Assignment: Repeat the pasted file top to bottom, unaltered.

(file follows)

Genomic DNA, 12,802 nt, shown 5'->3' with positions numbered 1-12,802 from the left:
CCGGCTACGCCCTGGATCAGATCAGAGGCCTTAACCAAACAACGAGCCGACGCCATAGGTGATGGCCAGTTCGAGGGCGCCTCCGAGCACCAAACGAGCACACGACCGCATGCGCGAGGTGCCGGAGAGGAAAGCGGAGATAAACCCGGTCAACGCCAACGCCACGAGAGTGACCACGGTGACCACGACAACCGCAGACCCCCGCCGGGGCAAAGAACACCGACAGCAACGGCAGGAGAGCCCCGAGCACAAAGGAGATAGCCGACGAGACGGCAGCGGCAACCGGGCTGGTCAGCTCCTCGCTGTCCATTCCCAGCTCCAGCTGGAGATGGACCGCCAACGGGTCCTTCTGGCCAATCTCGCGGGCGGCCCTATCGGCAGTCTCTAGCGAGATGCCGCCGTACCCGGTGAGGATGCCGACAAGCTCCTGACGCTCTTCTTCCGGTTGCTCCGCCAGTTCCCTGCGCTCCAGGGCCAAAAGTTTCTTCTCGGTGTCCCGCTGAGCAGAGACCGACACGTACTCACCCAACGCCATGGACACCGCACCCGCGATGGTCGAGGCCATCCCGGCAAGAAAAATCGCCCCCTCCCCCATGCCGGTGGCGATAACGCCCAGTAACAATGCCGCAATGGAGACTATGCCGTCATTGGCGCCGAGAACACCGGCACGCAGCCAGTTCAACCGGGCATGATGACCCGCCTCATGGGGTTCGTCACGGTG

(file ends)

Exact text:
Genomic DNA, 12,802 nt, shown 5'->3' with positions numbered 1-12,802 from the left:
CCGGCTACGCCCTGGATCAGATCAGAGGCCTTAACCAAACAACGAGCCGACGCCATAGGTGATGGCCAGTTCGAGGGCGCCTCCGAGCACCAAACGAGCACACGACCGCATGCGCGAGGTGCCGGAGAGGAAAGCGGAGATAAACCCGGTCAACGCCAACGCCACGAGAGTGACCACGGTGACCACGACAACCGCAGACCCCCGCCGGGGCAAAGAACACCGACAGCAACGGCAGGAGAGCCCCGAGCACAAAGGAGATAGCCGACGAGACGGCAGCGGCAACCGGGCTGGTCAGCTCCTCGCTGTCCATTCCCAGCTCCAGCTGGAGATGGACCGCCAACGGGTCCTTCTGGCCAATCTCGCGGGCGGCCCTATCGGCAGTCTCTAGCGAGATGCCGCCGTACCCGGTGAGGATGCCGACAAGCTCCTGACGCTCTTCTTCCGGTTGCTCCGCCAGTTCCCTGCGCTCCAGGGCCAAAAGTTTCTTCTCGGTGTCCCGCTGAGCAGAGACCGACACGTACTCACCCAACGCCATGGACACCGCACCCGCGATGGTCGAGGCCATCCCGGCAAGAAAAATCGCCCCCTCCCCCATGCCGGTGGCGATAACGCCCAGTAACAATGCCGCAATGGAGACTATGCCGTCATTGGCGCCGAGAACACCGGCACGCAGCCAGTTCAACCGGGCATGATGACCCGCCTCATGGGGTTCGTCACGGTG